A powerful undersea earthquake with a magnitude of 7.1 struck near New Caledonia in the South Pacific on Wednesday, creating small tsunami waves, officials in the region said.
The quake struck at a shallow depth of 10 km (6 miles) some 372 km (230 miles) east of the New Caledonian capital, Noumea, according to the US Geological Survey. It was initially reported as magnitude 7.
No damage was reported but hazardous tsunami waves of up to a meter (3.3 feet) were possible in New Caledonia, Fiji and Vanuatu, the Hawaii-based Pacific Tsunami Warning Center said in a bulletin.
Waves measuring 30 cm (1 foot) were possible on island coastlines around the Pacific and as far away as Australia, Papua New Guinea and New Zealand, it said.
New Caledonia's Civil Defence spokesman Olivier Ciry said waves measuring 40 cm (16 inches) were recorded on the main island of New Caledonia.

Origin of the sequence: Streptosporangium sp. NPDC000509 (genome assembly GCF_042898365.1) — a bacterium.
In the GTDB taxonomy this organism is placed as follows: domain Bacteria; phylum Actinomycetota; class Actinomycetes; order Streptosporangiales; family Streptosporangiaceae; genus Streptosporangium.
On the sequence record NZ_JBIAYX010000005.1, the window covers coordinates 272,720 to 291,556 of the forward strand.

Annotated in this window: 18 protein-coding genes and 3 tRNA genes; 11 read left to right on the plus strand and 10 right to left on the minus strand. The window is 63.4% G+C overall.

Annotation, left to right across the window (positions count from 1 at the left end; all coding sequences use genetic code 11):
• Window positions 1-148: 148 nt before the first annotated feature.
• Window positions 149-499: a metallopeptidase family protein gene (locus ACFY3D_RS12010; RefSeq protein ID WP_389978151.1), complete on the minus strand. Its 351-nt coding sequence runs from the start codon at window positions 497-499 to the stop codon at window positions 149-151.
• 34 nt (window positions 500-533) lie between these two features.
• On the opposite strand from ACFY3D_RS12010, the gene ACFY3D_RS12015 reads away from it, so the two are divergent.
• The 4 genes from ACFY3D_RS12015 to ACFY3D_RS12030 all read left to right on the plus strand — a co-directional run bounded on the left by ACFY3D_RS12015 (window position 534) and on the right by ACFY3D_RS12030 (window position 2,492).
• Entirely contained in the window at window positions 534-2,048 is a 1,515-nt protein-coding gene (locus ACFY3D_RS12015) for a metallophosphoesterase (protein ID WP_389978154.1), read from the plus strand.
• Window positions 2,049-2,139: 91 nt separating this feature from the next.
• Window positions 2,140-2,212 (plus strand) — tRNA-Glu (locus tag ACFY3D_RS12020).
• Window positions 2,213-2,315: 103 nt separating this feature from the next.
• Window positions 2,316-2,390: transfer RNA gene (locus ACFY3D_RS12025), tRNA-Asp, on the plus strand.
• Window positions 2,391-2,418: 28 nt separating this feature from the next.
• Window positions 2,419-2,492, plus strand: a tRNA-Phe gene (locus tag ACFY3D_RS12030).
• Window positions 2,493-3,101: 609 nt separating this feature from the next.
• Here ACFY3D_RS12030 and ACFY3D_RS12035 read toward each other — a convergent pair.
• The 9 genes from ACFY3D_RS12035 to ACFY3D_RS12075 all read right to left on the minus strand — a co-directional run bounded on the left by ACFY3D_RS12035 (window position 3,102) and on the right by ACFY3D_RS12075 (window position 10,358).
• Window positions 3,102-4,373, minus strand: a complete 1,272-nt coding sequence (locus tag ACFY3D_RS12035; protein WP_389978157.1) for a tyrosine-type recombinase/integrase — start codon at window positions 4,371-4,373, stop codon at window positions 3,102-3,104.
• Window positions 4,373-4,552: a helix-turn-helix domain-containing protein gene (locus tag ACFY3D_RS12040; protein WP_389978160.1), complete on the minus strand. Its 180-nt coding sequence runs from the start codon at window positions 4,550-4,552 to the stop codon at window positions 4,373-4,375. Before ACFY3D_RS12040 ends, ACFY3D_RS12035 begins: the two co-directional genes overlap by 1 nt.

They only reached 5 cm high at the Loyalty Islands, which are about 100 km (60 miles) closer to the epicenter, he said.
"We felt it and they felt it more strongly on the Loyalty Islands ... there was some movement of the sea but no damage to buildings, no injuries to people and it's over now," Ciry said.
Laisenia Rawace, technical officer at Fiji's seismology monitoring department, said by phone from Suva: "We're still monitoring it and on standby but there's nothing on the tide gauges for the time being."
The area is located on the earthquake-prone Pacific Rim of Fire. The latest tremor struck 10 days after a massive but very deep quake rocked the sea floor near Fiji and 11 months after big quakes hit near the Loyalty Islands, also without damage.